You can also look at successful content on your current channels, such as your website, blog, and social networks. Finally, consider checking out what’s working well for your competitors. For example, you can explore various podcast charts to find out who’s succeeding in your target niches and categories.
Inviting guests onto your podcast is an excellent way to attract their audience to your content and, in turn, stimulate podcast growth. The best part is that it’s often a mutually beneficial arrangement: the guest can get as much out of an appearance as you do, which makes for useful leverage when pitching to prospects.
When inviting guests to come on your podcast, it’s important to be strategic. We recommend looking for individuals or brands that fit in with your niche, so the listeners you attract are more likely to stay for future episodes.
Finding guests can seem a bit tough if you’re new to podcasting. You might assume that nobody will be interested in joining you if you don’t have a large audience. However, the whole reason you’re inviting them on an episode is to help each other gain more exposure.
While it may feel like an impossible task, the key is looking for people in your industry – especially those with something to promote. Plus, once you’ve had a few guests, you have some social proof that you can use to entice others who might be hesitant.
You probably know the old saying: “Knowledge is power.” As with any other social or content marketing strategy, it’s important to analyze the data to determine whether what you’re doing is working or if it’s time to pivot. Strong analytics can help shape your future content to be as effective as possible, and podcasts are no exception.
To make this easier, it helps to determine what constitutes success for your podcast – whether that’s total listeners, sponsorship revenue, or something else. Then you can focus on the appropriate metrics for monitoring your progress.
Key Performance Indicators (KPIs) that you may want to track for your podcast include:
For any of these, it’s important to have access to a high-level overview, as well as the ability to deep-dive into specific areas. There are some powerful podcast-specific analytics platforms on the market that can help you get a leg up.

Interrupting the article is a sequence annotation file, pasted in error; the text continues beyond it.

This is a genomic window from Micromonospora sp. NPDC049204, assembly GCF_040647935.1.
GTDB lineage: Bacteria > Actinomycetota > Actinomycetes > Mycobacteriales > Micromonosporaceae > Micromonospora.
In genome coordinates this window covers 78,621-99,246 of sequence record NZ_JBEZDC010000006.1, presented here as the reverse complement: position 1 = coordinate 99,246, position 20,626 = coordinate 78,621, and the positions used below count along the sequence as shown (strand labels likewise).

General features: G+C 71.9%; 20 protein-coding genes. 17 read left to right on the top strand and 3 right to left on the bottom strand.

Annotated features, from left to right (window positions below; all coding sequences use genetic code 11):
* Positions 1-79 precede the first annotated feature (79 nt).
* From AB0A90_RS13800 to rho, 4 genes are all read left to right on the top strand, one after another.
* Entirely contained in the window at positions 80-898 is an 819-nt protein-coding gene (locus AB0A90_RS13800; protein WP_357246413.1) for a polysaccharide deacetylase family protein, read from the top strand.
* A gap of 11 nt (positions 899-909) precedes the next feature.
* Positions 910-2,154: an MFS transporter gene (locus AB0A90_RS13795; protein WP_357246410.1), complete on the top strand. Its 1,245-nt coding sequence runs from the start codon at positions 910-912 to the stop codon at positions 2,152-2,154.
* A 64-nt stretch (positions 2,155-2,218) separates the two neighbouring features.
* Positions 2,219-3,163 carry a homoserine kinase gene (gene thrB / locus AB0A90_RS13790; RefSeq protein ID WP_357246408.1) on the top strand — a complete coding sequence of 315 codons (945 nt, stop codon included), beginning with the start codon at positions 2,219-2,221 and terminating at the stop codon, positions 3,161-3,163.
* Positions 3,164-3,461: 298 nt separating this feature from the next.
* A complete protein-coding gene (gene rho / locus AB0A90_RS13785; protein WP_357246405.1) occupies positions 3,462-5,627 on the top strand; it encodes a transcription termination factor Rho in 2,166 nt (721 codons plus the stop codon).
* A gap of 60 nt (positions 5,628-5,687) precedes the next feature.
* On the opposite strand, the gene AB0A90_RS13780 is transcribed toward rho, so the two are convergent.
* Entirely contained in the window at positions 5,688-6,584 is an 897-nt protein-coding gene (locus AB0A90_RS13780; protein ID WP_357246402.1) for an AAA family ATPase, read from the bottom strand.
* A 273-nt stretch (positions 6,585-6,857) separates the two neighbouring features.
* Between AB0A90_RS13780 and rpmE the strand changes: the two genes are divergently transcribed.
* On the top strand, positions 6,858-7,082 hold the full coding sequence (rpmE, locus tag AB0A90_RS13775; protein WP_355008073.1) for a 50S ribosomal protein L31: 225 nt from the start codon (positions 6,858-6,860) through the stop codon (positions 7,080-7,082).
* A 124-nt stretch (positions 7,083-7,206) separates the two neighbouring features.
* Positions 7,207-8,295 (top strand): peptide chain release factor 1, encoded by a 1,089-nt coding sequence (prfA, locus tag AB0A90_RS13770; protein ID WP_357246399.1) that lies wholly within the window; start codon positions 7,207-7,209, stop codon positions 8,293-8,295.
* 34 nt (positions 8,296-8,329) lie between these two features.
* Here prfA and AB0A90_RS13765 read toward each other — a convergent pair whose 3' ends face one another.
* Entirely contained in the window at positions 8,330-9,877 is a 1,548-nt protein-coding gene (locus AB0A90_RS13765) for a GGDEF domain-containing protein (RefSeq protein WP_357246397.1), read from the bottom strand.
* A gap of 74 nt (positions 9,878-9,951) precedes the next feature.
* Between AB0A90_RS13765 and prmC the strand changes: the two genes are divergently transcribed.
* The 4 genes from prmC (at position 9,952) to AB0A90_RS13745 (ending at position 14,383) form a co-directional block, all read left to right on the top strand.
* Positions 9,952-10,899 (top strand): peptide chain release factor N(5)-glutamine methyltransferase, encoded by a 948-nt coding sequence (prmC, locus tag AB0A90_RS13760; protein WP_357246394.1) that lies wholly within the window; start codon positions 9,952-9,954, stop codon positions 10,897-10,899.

For example, as you might recall, Transistor and Castos are both feature-packed and easy to use. Either service can help you fuel and stay on top of your podcast growth.
Finally, it’s crucial to do everything you can to ensure that your podcasts are of high quality. Listeners want a smooth, impactful, and distraction-free experience. If the audio quality on your episodes is terrible, they probably won’t enjoy listening or be willing to stick around to see if you improve.
While audio equipment can be costly, it doesn’t have to be – you can get solid results with a handful of fairly affordable pieces. Combine these with smart microphone placement and the right room, and you’ll be well on your way.
The first place to start is, naturally, with a reliable microphone. The gold standard for affordable, high-quality mics that you might consider starting with is the Blue Yeti:
You can set it up with a pop filter, or place it slightly off to the side to avoid random bursts of sound. It may take some experimenting with mic placement to find the best audio quality, so don’t be afraid to do a few test recordings until you feel confident.
Speaking of recording, it’s also recommended that you choose your room carefully. You’ll want to minimize echo and harsh sounds, so consider using a carpeted space or placing a rug under your recording area. Wherever you set up, you should also ensure that there’s minimal (if any) background noise.
Do you need podcast equipment? Check out our guide to podcast equipment for every budget.
Lastly, we recommend preparing an outline before you start each episode. That way, if you get lost or off track accidentally, you can quickly get your bearings and avoid awkward pauses. While you can technically edit those elements out post-recording, it’s easier to avoid them altogether.
If you’re struggling to break through to your audience with blogging, video, or social media, you’re not alone. A podcast might be the perfect solution for your brand, providing a useful channel for content and an additional stream of revenue from sponsorship.
In this post, we discussed five tips you can use to maximize your podcast growth:
What tips do you have for growing a podcast? Let us know about it in the comments section below!